Plant Diary | May 2021
It’s time for another plant journal update, and this month I wanted to capture some photos of my little cuttings as I know that they will grow lots and look very different in just a few short months.
Hoya is probably my favourite genus of houseplant, and I have fallen deep down the rabbit hole with them. I have bought tiny cuttings from eBay and Etsy sellers because they are affordable that way at just a few pounds each – I refuse to pay silly money for a plant, no matter how beautiful it is. I have the time and the patience to put in to growing these plants from cuttings, and I really enjoy watching them root then push out new leaves. I don’t think I’d get the same sense of satisfaction if I took care of a more mature (and more expensive) plant!
My Hoya collection fits on one small table and the windowsill and when they grow a bit bigger I will trellis them to keep their footprint small, so although there are quite a few of them, they take up less space than a single palm or aroid! Hoya cuttings are always in demand so if they end up too big for my space, I can always prune them and sell cuttings for an affordable price to give back to the community I bought my cuttings from. I don’t plan to make a profit from them, but just to put cuttings back into circulation so that other people can enjoy collecting them as much as I do.
Okay, tell a lie, one of these is not like the others, but it’s an Aeschynanthus which is a different genus to Hoya, but very similar. I love the pattern on the leaves! This one has a few names, the botanical species name is Longicaulis but it is sometimes also listed under a synonym as Aeschynanthus Marmoratus.
I have given a few of my plants trellises fashioned from copper wire which I shaped around a big glass jar. Etsy sellers flog these for £20 each which makes me laugh because 5m of 2mm copper wire cost less than £5 and will make many, many trellises for very little effort.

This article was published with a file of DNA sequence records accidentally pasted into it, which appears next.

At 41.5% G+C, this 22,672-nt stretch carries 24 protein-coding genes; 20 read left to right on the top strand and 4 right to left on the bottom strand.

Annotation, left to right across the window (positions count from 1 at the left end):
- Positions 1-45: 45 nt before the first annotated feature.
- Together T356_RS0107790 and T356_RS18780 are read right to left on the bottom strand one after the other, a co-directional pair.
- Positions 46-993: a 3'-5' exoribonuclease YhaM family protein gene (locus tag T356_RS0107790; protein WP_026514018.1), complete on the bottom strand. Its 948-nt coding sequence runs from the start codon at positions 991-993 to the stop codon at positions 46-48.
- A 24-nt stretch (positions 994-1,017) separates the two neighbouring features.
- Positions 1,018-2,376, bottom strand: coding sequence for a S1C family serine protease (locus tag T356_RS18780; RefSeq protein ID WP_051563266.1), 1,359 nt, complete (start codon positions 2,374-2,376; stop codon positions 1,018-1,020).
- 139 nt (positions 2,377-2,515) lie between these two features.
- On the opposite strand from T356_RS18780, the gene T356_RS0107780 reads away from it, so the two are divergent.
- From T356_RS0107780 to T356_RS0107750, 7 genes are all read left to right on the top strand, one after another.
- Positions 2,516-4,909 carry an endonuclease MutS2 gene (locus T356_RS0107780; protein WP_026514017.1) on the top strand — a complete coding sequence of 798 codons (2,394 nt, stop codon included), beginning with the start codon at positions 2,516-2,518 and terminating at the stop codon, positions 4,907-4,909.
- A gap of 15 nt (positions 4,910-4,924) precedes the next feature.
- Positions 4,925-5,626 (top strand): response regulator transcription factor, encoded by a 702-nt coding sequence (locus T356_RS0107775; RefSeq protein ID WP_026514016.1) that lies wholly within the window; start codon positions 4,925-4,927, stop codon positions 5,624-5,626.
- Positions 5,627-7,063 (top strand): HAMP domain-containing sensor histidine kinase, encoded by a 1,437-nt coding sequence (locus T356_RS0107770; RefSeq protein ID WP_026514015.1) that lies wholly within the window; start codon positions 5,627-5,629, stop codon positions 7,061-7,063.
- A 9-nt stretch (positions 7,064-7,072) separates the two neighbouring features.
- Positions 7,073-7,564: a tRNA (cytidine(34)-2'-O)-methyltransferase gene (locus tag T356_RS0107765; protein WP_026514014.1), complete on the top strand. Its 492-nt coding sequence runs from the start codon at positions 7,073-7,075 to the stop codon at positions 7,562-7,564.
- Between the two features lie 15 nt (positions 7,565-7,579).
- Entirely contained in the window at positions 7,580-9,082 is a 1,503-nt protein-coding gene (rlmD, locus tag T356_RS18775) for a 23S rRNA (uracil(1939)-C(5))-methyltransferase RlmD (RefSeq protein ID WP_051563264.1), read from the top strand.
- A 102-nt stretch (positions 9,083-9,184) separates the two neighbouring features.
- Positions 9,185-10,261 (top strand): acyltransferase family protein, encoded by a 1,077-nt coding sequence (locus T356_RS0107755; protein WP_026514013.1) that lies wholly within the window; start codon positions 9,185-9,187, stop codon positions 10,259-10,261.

I sometimes like to sit and stare at my plants, especially on sunny afternoons. It’s very relaxing. I am fully aware that I am a crazy plant person but they make me happy, so it doesn’t really matter. It’s a fairly harmless hobby and habit as hobbies and habits go.
My Hoya Polyneura has finished putting out a second set of leaves and the most recent pair are much bigger and look more typical in size and shape than the first pair. It lives in the little IKEA glasshouse but I took it out for photos.
This was sold to me as Hoya Lacunosa but to be honest I can’t tell the difference between Lacunosa and Khroniana. I’ll see what it is if it ever blooms. I gave it a trellis as it was starting to be a bit top heavy and space is at a premium in the glasshouse!
I’m pretty sure this is Hoya Sp. Aff. Burtoniae although the Etsy seller sold it to me as Hoya Tsangii. There are a few species that look very similar – Bilobata, DS-70, Burtoniae and Sp. Aff. Burtoniae. The real Hoya Tsangii actually looks very different so I don’t know why that one gets confused with the others. Anyway, whatever this one is called, it has soft, fuzzy leaves and I like it very much. I split the cutting in two when I got it and both pieces are now putting out new leaves and stems and filling in the pot nicely.
The last two are both classified as Hoya Verticillata but they look like different plants to me. I think the reason they are both classified as Verticillata despite looking very different to one another might be because they grow in different parts of the world and so they’ve adapted to different climates, but I’m not sure. Hoya naming rules and botanical classifications are still a bit of a mystery to me, and to people with a lot more experience and knowledge than me. It’s all part of the fun.
I did warn you I’d fallen down a rabbit hole!